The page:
For others who may read this, I used :
    Montbell 32 degree sleeping bag
    Goosefoot down pants
    Western Mountaineering down coat
    cheap long (bottom and top) underwear from campmor

    For weight, as well as comfort and flexibility, I’d change to the following:
    DIY 20 degree quilt (and skip the down pants) – 20oz
    Lighter weight Northface long john bottoms ( I used these on the AT, and they were good) – 3oz
    Montbell windshirt (no long john top) – 2.3oz
    WM down coat since I have it. (I see you are looking at the ex-light from Montbell..awesome. That IS what I’d combine with the windshirt if I needed more). Psyched that Montbell is putting this out. – 10.7oz for the WM, or shell out again and get the MB 900 (probably 6.5oz in my size)

    In that switch, I'd be more comfortable sleeping at night (and in general) and save 17 ounces.
    Quote Originally Posted by SGT Rock View Post
    Thoughts: Huff n' Puff carried a tyvek groundsheet that could also double as a hammock cover. I made one, but really hate how it fits over a hammock. I think it would be better just to have a polycro sheet that only comes out if you actually have to go to ground. Did you ever or try some sort of hybrid ground cloth/cover?
    The only thing I had with was one of the gossamer gear polycro ground cloths. That is what I’d take again. I have never used a hammock cover.
    Quote Originally Posted by SGT Rock View Post
    I probably have more questions but I cannot think of them now and I've given you a lot to answer already. I will say that though I am asking this now, I probably won't get to actually hike the PCT for a quite while unless I win the lottery. I have a mortgage and kids still in school (college is expensive!). But it gives me a frame of reference. I'm planning on hiking some in Washington next summer and would like to do the JMT sometime in the near future. But for more than just me, I think other hammockers contemplating the PCT or JMT could benefit from the answers you give provided we all understand that many things gear and comfort related are subjective.
    Get out as much as you can. This is pointed to everyone who wants to, but doesn’t (not aimed at Sgt Rock- The above thoughts just got me thinking) . Nearly everyone that I met out on the trail made a sacrifice to be there. Spending nearly 10 months over the last two summers out in the woods has changed and evolved my thinking about a lot of things, most notably, what I tie myself down to at the expense of adventure and life that I thrive in and love. A big hike isn’t for everyone, but if you think it is for you…put all your ducks in a row and shoot them down one by one till you are in the woods!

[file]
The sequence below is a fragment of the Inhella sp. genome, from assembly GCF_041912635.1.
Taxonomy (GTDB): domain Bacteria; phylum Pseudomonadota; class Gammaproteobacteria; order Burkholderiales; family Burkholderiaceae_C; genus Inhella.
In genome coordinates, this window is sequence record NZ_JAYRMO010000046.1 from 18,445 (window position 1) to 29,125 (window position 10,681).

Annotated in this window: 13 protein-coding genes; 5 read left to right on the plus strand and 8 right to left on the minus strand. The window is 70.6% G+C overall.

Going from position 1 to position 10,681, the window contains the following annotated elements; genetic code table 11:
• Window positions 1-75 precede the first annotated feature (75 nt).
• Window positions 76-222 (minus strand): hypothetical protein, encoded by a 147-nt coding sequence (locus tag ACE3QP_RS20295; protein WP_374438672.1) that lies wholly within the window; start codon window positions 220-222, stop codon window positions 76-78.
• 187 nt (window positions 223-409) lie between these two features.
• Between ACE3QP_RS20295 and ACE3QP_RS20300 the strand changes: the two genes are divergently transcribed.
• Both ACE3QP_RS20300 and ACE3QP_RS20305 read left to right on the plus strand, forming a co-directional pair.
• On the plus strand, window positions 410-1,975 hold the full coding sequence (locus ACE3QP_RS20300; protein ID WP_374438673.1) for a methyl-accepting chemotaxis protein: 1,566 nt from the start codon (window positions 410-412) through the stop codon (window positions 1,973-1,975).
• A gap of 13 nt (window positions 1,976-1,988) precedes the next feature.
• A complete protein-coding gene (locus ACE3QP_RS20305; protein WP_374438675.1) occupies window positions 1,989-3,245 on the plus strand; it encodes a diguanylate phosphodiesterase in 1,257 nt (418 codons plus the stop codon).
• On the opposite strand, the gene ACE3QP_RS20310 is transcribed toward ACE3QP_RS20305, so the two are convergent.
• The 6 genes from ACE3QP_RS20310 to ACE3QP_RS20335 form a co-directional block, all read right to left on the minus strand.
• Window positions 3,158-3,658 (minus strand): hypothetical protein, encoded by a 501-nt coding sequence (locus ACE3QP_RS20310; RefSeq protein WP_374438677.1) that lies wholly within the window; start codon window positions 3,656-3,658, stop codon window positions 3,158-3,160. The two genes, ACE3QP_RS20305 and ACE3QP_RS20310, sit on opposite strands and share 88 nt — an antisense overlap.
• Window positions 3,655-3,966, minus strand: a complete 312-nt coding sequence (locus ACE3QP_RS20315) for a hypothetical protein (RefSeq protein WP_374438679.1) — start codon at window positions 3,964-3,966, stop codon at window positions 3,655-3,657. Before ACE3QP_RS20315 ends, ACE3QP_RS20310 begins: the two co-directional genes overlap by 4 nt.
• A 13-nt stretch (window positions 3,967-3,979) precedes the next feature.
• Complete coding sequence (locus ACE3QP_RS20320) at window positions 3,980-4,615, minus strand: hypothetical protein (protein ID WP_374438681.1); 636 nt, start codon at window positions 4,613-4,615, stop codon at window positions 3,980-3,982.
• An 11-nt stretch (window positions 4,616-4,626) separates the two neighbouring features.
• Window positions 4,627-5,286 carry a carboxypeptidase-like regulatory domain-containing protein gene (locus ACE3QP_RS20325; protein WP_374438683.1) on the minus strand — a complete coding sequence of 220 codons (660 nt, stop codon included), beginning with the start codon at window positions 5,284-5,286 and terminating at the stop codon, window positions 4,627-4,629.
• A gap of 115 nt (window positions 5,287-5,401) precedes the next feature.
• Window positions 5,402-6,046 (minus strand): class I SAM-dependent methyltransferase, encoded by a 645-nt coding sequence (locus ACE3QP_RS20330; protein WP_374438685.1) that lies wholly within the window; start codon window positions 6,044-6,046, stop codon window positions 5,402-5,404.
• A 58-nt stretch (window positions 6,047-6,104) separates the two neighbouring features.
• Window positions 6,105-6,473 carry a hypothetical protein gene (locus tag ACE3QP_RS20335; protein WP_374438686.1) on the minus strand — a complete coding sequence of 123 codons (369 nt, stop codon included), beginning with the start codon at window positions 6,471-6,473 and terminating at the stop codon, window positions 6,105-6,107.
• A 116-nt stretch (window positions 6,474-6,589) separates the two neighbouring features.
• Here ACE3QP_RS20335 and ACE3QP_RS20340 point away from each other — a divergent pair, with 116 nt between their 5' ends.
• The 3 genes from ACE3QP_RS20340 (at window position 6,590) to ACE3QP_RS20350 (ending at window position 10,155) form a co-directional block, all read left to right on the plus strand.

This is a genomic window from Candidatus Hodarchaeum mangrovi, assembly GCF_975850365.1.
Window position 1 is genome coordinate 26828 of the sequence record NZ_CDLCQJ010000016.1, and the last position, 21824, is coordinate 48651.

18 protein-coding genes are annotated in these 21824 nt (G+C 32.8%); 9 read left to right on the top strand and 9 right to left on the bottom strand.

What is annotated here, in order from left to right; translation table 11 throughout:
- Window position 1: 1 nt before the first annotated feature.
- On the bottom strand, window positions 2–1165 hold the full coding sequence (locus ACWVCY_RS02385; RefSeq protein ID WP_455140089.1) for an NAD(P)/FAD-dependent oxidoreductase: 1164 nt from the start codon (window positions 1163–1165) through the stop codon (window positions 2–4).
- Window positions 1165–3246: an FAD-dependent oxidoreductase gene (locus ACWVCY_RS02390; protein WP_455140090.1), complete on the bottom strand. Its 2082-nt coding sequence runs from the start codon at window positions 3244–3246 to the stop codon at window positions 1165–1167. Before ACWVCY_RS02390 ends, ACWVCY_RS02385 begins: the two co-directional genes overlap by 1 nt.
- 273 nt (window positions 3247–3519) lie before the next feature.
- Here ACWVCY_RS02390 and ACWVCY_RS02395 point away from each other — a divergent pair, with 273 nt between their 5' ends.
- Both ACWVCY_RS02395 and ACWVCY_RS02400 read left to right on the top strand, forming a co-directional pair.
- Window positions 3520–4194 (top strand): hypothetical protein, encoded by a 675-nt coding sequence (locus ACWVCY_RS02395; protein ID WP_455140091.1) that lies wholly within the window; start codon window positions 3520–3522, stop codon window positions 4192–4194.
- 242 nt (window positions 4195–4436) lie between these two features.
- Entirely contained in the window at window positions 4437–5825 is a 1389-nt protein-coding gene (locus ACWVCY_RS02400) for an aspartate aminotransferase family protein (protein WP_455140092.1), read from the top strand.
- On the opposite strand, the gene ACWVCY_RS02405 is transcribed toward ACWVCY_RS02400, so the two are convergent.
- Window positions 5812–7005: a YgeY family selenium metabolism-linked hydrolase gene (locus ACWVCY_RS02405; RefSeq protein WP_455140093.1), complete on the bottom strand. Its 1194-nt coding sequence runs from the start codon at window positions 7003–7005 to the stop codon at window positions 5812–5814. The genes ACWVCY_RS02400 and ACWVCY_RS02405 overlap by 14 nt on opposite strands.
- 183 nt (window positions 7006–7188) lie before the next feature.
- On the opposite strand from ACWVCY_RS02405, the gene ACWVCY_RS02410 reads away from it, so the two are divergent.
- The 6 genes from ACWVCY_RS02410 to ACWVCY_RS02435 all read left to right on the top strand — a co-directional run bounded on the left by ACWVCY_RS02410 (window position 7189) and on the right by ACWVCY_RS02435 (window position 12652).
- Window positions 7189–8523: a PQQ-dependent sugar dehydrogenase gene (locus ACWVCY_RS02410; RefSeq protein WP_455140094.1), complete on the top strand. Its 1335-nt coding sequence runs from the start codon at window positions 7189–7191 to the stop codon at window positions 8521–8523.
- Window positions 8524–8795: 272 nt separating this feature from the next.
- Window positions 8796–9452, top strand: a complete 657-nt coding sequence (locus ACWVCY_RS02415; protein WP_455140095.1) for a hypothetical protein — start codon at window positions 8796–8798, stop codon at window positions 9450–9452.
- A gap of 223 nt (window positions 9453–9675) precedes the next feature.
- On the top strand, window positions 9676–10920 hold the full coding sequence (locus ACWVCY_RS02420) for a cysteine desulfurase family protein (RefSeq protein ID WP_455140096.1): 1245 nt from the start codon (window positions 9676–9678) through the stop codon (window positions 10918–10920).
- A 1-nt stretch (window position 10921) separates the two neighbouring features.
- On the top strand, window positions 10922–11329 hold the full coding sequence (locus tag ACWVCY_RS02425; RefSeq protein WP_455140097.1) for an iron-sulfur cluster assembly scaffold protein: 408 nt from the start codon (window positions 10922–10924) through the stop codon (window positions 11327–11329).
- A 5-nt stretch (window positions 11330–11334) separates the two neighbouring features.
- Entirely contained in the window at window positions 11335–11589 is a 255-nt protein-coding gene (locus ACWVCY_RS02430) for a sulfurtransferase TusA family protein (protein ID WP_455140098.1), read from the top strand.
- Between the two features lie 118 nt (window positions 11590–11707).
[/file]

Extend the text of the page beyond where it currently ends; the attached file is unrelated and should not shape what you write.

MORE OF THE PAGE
Quote Originally Posted by SGT Rock View Post
    I want to keep my pack as small as possible and the weight down. I realize by setting my mind on a hammock I am taking about a 9 once weight penalty over what I could get away with for most of the trail if I went to ground instead, and for the colder sections and bug stuff I am adding up to another 14 ounces of weight. FWIW in my war gaming the PCT I've got this plan in my head:
    IMO, there is a weight penalty for hammocking vs ground dwelling…but only if you go SUL on the ground dwelling, ie without a tent and using a very light pad…sleep good brother, it is worth it!
    Quote Originally Posted by SGT Rock View Post

    Shelter: CF Tarp, polycro ground sheet, 10 stakes, pole spreader mod. Should be about 12 ounces total for shelter. This would allow me to go to ground if needed.

    Hammock: DIY open top, 11' tree straps with UCR suspension and a couple of extenders. This will weigh about 9 ounces.

    Bug protection: a small bottle of DEET and head net for 100% of the trail and a bug sock system for the Sierras and Washington. Base would be about 1.75 oz and the add on bug protection would be 9 extra ounces (I want a big bug shelter!)

    Bottom insulation: DIY 2 layer evezote pad I've been hiking with since 2004 at 10.5 ounces and a modified 9.5 ounce Te-Wa summer quilt added on for the Desert, Sierras, Washington, and probably part of Oregon too.

    Top insulation: 20F quilt at 21 ounces, but thinking this might be able to go lower. I hate being cold at night though.

    Clothing: Sleeping socks, gloves, warm hat, wind shirt and pants, and light down top for the entire trail at 20 ounces. And for the desert, Sierras, Washington, and probably part of Oregon add on a WM top and bottom at 22 more ounces.
    [/QUOTE]
    Shelter, hammock, bottom and top Insulation all great. I’d do windpants or long johns only for bottom for the whole way… I think that MB light down top with a windshirt is adequate for the whole trail. If it is cold cold you are walking or in your bag, simple as that. I am with you on not wanting to sleep cold, so I encourage the 20F quilt.

    Bug shelter at 9oz? How big is that sucker? My wifes is full coverage for a 5’5” person at 2.5oz…